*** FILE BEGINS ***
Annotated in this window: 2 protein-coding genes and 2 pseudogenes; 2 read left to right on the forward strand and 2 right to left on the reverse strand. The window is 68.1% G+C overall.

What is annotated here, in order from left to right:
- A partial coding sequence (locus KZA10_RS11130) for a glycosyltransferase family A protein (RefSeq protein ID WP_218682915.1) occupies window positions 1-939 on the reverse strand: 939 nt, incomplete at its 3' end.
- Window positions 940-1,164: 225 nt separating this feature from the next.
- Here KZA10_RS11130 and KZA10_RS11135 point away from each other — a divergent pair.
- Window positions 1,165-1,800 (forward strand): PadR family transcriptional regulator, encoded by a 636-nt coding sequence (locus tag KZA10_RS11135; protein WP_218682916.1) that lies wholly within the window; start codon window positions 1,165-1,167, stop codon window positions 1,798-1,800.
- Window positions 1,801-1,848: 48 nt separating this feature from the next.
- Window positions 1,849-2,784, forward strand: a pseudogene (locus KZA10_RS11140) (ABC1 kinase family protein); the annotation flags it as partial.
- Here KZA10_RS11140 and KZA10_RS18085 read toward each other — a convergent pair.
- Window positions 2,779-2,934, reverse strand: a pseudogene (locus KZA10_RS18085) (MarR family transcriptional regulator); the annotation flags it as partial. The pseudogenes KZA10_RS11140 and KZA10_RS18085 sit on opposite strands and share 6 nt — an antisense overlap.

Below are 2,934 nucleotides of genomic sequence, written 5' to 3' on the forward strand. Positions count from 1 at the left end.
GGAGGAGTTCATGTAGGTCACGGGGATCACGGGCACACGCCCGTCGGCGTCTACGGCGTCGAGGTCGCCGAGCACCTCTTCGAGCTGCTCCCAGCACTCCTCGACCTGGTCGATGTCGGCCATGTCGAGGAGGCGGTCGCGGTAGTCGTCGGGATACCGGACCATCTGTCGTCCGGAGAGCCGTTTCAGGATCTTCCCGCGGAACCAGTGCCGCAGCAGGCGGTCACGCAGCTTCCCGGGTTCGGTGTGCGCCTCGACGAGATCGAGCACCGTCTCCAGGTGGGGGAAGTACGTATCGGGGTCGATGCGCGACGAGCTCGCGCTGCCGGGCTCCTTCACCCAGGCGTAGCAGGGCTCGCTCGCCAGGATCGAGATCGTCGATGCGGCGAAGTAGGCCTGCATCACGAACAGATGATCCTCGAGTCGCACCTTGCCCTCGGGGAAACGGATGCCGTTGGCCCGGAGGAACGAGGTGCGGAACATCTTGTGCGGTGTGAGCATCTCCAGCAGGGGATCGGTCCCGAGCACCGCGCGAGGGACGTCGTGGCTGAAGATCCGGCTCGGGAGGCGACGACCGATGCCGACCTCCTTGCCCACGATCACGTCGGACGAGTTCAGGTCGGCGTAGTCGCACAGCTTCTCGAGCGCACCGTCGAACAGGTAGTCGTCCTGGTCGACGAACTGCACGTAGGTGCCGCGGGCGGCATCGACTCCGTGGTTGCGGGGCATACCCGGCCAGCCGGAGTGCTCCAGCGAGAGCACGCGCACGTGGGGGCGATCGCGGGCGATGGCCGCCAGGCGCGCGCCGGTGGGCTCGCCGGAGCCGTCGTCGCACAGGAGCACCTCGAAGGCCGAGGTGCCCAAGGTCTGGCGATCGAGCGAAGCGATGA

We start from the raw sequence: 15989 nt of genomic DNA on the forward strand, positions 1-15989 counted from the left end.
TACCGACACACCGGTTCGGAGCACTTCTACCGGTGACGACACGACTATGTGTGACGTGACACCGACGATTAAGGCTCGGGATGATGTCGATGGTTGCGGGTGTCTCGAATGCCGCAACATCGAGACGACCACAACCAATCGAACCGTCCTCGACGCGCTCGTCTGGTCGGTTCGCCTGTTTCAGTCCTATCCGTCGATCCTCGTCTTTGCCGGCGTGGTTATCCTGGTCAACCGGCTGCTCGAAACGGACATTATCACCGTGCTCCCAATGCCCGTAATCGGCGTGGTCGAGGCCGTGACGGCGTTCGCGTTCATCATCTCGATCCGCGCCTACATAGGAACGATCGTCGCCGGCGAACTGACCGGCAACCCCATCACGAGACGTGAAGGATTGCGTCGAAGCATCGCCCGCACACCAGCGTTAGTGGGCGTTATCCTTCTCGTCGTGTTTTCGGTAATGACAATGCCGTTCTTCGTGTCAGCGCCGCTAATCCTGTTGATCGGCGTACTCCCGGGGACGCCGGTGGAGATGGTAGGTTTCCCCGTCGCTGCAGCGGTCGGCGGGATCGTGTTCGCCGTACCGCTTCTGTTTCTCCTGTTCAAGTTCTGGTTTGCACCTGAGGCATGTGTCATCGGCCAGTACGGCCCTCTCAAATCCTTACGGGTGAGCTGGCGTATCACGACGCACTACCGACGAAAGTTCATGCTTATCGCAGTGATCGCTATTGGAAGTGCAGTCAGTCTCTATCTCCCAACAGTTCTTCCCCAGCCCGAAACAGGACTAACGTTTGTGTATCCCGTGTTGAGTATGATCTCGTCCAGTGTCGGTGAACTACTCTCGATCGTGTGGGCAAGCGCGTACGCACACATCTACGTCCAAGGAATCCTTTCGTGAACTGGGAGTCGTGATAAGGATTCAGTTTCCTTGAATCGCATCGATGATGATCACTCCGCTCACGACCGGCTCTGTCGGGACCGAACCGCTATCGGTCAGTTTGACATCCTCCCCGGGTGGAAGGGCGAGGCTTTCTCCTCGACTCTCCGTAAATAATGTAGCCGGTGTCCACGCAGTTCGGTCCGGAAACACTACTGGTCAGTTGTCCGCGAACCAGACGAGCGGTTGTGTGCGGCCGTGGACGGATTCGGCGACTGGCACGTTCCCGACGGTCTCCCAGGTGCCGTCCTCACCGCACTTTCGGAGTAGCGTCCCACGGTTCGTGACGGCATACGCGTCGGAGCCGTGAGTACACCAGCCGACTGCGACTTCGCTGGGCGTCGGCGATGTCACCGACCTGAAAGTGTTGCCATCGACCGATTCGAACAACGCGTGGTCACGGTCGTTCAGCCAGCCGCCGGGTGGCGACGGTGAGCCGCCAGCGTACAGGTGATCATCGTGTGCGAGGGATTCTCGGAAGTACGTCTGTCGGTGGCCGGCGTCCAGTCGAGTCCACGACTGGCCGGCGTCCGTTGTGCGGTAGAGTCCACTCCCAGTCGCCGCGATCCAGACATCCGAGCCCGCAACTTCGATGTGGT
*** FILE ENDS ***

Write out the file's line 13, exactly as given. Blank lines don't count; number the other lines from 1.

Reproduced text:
We start from the raw sequence: 15989 nt of genomic DNA on the forward strand, positions 1-15989 counted from the left end.